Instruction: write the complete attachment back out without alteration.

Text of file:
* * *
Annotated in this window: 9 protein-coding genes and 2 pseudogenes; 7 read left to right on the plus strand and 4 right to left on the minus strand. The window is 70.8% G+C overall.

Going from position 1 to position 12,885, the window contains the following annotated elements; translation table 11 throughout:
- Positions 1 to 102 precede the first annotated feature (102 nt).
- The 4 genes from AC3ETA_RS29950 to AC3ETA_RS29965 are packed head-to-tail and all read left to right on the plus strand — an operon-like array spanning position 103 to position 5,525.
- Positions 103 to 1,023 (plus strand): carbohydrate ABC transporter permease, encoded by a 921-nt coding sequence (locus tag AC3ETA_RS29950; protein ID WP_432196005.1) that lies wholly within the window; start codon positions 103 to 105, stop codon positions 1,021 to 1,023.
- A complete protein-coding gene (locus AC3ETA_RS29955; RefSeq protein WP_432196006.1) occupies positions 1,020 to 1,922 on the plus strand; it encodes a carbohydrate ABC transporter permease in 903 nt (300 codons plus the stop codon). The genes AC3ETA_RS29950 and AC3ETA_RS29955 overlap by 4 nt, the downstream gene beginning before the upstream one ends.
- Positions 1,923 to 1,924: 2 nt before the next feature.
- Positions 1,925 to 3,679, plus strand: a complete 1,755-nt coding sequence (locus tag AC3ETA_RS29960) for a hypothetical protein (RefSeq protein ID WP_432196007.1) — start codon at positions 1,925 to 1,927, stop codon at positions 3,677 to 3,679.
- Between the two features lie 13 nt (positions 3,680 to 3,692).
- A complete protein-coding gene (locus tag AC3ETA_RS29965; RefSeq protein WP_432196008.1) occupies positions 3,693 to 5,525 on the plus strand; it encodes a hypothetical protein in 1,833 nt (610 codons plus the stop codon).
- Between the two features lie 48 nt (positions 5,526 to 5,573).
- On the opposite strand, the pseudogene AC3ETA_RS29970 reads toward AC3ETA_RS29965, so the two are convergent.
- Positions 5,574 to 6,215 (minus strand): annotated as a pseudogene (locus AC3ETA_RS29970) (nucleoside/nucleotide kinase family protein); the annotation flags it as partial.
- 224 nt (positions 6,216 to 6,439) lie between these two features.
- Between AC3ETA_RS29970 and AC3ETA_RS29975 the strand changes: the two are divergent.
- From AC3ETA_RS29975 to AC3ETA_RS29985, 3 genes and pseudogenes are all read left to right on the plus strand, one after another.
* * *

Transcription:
Annotated in this window: 9 protein-coding genes and 2 pseudogenes; 7 read left to right on the plus strand and 4 right to left on the minus strand. The window is 70.8% G+C overall.

Going from position 1 to position 12,885, the window contains the following annotated elements; translation table 11 throughout:
- Positions 1 to 102 precede the first annotated feature (102 nt).
- The 4 genes from AC3ETA_RS29950 to AC3ETA_RS29965 are packed head-to-tail and all read left to right on the plus strand — an operon-like array spanning position 103 to position 5,525.
- Positions 103 to 1,023 (plus strand): carbohydrate ABC transporter permease, encoded by a 921-nt coding sequence (locus tag AC3ETA_RS29950; protein ID WP_432196005.1) that lies wholly within the window; start codon positions 103 to 105, stop codon positions 1,021 to 1,023.
- A complete protein-coding gene (locus AC3ETA_RS29955; RefSeq protein WP_432196006.1) occupies positions 1,020 to 1,922 on the plus strand; it encodes a carbohydrate ABC transporter permease in 903 nt (300 codons plus the stop codon). The genes AC3ETA_RS29950 and AC3ETA_RS29955 overlap by 4 nt, the downstream gene beginning before the upstream one ends.
- Positions 1,923 to 1,924: 2 nt before the next feature.
- Positions 1,925 to 3,679, plus strand: a complete 1,755-nt coding sequence (locus tag AC3ETA_RS29960) for a hypothetical protein (RefSeq protein ID WP_432196007.1) — start codon at positions 1,925 to 1,927, stop codon at positions 3,677 to 3,679.
- Between the two features lie 13 nt (positions 3,680 to 3,692).
- A complete protein-coding gene (locus tag AC3ETA_RS29965; RefSeq protein WP_432196008.1) occupies positions 3,693 to 5,525 on the plus strand; it encodes a hypothetical protein in 1,833 nt (610 codons plus the stop codon).
- Between the two features lie 48 nt (positions 5,526 to 5,573).
- On the opposite strand, the pseudogene AC3ETA_RS29970 reads toward AC3ETA_RS29965, so the two are convergent.
- Positions 5,574 to 6,215 (minus strand): annotated as a pseudogene (locus AC3ETA_RS29970) (nucleoside/nucleotide kinase family protein); the annotation flags it as partial.
- 224 nt (positions 6,216 to 6,439) lie between these two features.
- Between AC3ETA_RS29970 and AC3ETA_RS29975 the strand changes: the two are divergent.
- From AC3ETA_RS29975 to AC3ETA_RS29985, 3 genes and pseudogenes are all read left to right on the plus strand, one after another.